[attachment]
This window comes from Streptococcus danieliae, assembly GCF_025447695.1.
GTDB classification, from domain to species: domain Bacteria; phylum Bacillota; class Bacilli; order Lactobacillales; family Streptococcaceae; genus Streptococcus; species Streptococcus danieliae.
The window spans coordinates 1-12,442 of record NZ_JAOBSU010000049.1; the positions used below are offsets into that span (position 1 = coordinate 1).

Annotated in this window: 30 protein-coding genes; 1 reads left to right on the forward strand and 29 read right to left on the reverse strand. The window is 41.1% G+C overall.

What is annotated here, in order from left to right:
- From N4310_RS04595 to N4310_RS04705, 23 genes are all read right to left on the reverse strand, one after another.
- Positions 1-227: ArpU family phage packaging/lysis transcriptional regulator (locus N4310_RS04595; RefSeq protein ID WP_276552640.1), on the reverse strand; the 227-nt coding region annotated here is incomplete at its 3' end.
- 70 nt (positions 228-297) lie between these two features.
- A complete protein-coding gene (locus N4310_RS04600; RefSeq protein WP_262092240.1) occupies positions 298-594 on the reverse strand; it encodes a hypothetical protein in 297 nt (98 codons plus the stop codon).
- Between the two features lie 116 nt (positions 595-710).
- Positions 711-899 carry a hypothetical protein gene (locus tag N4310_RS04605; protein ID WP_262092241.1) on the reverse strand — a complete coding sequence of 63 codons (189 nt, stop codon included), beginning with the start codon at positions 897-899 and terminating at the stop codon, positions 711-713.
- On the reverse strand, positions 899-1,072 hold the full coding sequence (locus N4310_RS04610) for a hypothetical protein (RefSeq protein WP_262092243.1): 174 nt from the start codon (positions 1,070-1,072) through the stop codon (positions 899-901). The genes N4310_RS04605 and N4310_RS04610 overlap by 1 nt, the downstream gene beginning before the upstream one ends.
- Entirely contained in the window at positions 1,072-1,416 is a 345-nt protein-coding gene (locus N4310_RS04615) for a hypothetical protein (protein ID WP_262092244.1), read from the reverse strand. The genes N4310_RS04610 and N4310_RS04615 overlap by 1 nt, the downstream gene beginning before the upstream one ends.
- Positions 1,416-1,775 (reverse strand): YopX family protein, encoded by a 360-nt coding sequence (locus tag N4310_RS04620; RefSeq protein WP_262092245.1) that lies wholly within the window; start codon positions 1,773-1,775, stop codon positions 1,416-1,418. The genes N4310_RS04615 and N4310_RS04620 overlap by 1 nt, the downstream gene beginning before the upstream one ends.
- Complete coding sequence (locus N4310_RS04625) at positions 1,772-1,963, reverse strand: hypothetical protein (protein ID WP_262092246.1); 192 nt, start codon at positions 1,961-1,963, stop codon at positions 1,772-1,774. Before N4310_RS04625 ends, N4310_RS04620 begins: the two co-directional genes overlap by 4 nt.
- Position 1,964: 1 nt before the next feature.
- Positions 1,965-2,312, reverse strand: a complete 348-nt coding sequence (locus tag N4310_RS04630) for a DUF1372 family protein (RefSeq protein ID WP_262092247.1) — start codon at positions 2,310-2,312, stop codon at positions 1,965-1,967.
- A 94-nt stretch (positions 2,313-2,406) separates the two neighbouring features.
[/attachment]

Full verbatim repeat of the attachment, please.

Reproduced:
This window comes from Streptococcus danieliae, assembly GCF_025447695.1.
GTDB classification, from domain to species: domain Bacteria; phylum Bacillota; class Bacilli; order Lactobacillales; family Streptococcaceae; genus Streptococcus; species Streptococcus danieliae.
The window spans coordinates 1-12,442 of record NZ_JAOBSU010000049.1; the positions used below are offsets into that span (position 1 = coordinate 1).

Annotated in this window: 30 protein-coding genes; 1 reads left to right on the forward strand and 29 read right to left on the reverse strand. The window is 41.1% G+C overall.

What is annotated here, in order from left to right:
- From N4310_RS04595 to N4310_RS04705, 23 genes are all read right to left on the reverse strand, one after another.
- Positions 1-227: ArpU family phage packaging/lysis transcriptional regulator (locus N4310_RS04595; RefSeq protein ID WP_276552640.1), on the reverse strand; the 227-nt coding region annotated here is incomplete at its 3' end.
- 70 nt (positions 228-297) lie between these two features.
- A complete protein-coding gene (locus N4310_RS04600; RefSeq protein WP_262092240.1) occupies positions 298-594 on the reverse strand; it encodes a hypothetical protein in 297 nt (98 codons plus the stop codon).
- Between the two features lie 116 nt (positions 595-710).
- Positions 711-899 carry a hypothetical protein gene (locus tag N4310_RS04605; protein ID WP_262092241.1) on the reverse strand — a complete coding sequence of 63 codons (189 nt, stop codon included), beginning with the start codon at positions 897-899 and terminating at the stop codon, positions 711-713.
- On the reverse strand, positions 899-1,072 hold the full coding sequence (locus N4310_RS04610) for a hypothetical protein (RefSeq protein WP_262092243.1): 174 nt from the start codon (positions 1,070-1,072) through the stop codon (positions 899-901). The genes N4310_RS04605 and N4310_RS04610 overlap by 1 nt, the downstream gene beginning before the upstream one ends.
- Entirely contained in the window at positions 1,072-1,416 is a 345-nt protein-coding gene (locus N4310_RS04615) for a hypothetical protein (protein ID WP_262092244.1), read from the reverse strand. The genes N4310_RS04610 and N4310_RS04615 overlap by 1 nt, the downstream gene beginning before the upstream one ends.
- Positions 1,416-1,775 (reverse strand): YopX family protein, encoded by a 360-nt coding sequence (locus tag N4310_RS04620; RefSeq protein WP_262092245.1) that lies wholly within the window; start codon positions 1,773-1,775, stop codon positions 1,416-1,418. The genes N4310_RS04615 and N4310_RS04620 overlap by 1 nt, the downstream gene beginning before the upstream one ends.
- Complete coding sequence (locus N4310_RS04625) at positions 1,772-1,963, reverse strand: hypothetical protein (protein ID WP_262092246.1); 192 nt, start codon at positions 1,961-1,963, stop codon at positions 1,772-1,774. Before N4310_RS04625 ends, N4310_RS04620 begins: the two co-directional genes overlap by 4 nt.
- Position 1,964: 1 nt before the next feature.
- Positions 1,965-2,312, reverse strand: a complete 348-nt coding sequence (locus tag N4310_RS04630) for a DUF1372 family protein (RefSeq protein ID WP_262092247.1) — start codon at positions 2,310-2,312, stop codon at positions 1,965-1,967.
- A 94-nt stretch (positions 2,313-2,406) separates the two neighbouring features.